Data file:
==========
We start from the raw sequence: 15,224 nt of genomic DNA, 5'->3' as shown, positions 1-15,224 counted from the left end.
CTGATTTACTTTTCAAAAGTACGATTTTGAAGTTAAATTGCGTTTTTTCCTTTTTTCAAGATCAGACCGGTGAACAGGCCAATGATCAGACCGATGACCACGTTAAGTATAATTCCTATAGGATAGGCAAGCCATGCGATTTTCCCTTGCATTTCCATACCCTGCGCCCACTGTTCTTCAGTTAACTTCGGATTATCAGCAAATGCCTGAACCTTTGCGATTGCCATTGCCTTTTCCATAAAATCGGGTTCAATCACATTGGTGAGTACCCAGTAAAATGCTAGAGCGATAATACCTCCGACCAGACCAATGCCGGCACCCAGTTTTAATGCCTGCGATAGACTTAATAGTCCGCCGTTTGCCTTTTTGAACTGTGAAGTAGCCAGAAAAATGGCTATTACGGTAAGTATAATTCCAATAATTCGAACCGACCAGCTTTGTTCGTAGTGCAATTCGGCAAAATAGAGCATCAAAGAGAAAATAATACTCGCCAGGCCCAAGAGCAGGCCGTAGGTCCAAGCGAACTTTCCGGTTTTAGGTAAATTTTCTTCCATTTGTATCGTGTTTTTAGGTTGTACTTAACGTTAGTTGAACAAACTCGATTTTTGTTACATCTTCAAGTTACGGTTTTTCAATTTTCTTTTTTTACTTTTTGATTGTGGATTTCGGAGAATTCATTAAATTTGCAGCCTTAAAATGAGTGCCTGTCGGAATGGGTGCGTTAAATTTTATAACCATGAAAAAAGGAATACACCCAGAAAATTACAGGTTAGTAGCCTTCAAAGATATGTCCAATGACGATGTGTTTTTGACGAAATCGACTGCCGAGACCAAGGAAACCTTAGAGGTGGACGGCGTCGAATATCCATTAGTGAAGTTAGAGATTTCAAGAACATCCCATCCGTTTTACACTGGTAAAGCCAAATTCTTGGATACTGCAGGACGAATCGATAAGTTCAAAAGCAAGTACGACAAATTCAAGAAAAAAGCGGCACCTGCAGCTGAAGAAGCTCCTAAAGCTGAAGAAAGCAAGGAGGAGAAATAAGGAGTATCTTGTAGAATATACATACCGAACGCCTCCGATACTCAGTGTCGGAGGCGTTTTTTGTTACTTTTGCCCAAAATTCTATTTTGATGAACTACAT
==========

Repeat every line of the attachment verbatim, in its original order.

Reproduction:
We start from the raw sequence: 15,224 nt of genomic DNA, 5'->3' as shown, positions 1-15,224 counted from the left end.
CTGATTTACTTTTCAAAAGTACGATTTTGAAGTTAAATTGCGTTTTTTCCTTTTTTCAAGATCAGACCGGTGAACAGGCCAATGATCAGACCGATGACCACGTTAAGTATAATTCCTATAGGATAGGCAAGCCATGCGATTTTCCCTTGCATTTCCATACCCTGCGCCCACTGTTCTTCAGTTAACTTCGGATTATCAGCAAATGCCTGAACCTTTGCGATTGCCATTGCCTTTTCCATAAAATCGGGTTCAATCACATTGGTGAGTACCCAGTAAAATGCTAGAGCGATAATACCTCCGACCAGACCAATGCCGGCACCCAGTTTTAATGCCTGCGATAGACTTAATAGTCCGCCGTTTGCCTTTTTGAACTGTGAAGTAGCCAGAAAAATGGCTATTACGGTAAGTATAATTCCAATAATTCGAACCGACCAGCTTTGTTCGTAGTGCAATTCGGCAAAATAGAGCATCAAAGAGAAAATAATACTCGCCAGGCCCAAGAGCAGGCCGTAGGTCCAAGCGAACTTTCCGGTTTTAGGTAAATTTTCTTCCATTTGTATCGTGTTTTTAGGTTGTACTTAACGTTAGTTGAACAAACTCGATTTTTGTTACATCTTCAAGTTACGGTTTTTCAATTTTCTTTTTTTACTTTTTGATTGTGGATTTCGGAGAATTCATTAAATTTGCAGCCTTAAAATGAGTGCCTGTCGGAATGGGTGCGTTAAATTTTATAACCATGAAAAAAGGAATACACCCAGAAAATTACAGGTTAGTAGCCTTCAAAGATATGTCCAATGACGATGTGTTTTTGACGAAATCGACTGCCGAGACCAAGGAAACCTTAGAGGTGGACGGCGTCGAATATCCATTAGTGAAGTTAGAGATTTCAAGAACATCCCATCCGTTTTACACTGGTAAAGCCAAATTCTTGGATACTGCAGGACGAATCGATAAGTTCAAAAGCAAGTACGACAAATTCAAGAAAAAAGCGGCACCTGCAGCTGAAGAAGCTCCTAAAGCTGAAGAAAGCAAGGAGGAGAAATAAGGAGTATCTTGTAGAATATACATACCGAACGCCTCCGATACTCAGTGTCGGAGGCGTTTTTTGTTACTTTTGCCCAAAATTCTATTTTGATGAACTACAT